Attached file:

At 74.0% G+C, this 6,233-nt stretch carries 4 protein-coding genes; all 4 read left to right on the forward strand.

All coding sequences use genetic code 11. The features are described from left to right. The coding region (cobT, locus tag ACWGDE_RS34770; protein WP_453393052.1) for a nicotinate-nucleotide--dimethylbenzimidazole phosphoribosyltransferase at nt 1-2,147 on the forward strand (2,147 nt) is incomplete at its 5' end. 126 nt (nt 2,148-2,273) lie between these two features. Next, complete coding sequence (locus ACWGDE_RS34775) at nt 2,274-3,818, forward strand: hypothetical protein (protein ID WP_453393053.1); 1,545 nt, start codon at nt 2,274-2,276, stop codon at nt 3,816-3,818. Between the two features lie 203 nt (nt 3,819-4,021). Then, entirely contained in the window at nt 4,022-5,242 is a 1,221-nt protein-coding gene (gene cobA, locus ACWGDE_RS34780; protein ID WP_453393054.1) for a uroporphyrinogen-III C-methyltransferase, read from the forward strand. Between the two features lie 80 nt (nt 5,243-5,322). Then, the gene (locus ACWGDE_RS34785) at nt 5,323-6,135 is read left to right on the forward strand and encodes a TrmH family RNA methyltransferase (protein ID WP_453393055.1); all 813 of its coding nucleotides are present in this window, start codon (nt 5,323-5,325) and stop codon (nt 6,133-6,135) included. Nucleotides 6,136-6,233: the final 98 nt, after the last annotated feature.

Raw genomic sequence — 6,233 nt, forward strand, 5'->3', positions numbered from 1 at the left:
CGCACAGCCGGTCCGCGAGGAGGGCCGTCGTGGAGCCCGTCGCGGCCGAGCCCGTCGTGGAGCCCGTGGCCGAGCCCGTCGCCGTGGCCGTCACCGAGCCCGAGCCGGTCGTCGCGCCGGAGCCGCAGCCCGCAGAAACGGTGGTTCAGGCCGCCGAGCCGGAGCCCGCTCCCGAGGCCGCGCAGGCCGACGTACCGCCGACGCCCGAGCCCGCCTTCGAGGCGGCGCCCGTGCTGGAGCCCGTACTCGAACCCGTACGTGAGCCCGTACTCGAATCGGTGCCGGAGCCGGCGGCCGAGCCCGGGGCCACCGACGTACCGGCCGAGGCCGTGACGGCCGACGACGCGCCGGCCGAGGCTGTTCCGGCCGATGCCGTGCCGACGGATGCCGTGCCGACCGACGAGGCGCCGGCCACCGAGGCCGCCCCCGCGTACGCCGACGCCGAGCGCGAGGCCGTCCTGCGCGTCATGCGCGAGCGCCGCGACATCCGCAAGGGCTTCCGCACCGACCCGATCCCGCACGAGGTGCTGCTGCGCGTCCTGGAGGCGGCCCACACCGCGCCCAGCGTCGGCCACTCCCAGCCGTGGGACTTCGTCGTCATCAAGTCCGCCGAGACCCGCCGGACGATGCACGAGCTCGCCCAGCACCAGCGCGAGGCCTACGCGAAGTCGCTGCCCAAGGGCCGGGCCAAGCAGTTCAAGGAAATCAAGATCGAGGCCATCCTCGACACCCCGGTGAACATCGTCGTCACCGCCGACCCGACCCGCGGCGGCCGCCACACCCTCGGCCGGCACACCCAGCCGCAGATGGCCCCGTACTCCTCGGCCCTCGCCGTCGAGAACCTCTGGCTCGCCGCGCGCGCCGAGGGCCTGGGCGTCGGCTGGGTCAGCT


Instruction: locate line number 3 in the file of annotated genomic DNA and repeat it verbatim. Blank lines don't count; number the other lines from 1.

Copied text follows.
Raw genomic sequence — 6,233 nt, forward strand, 5'->3', positions numbered from 1 at the left: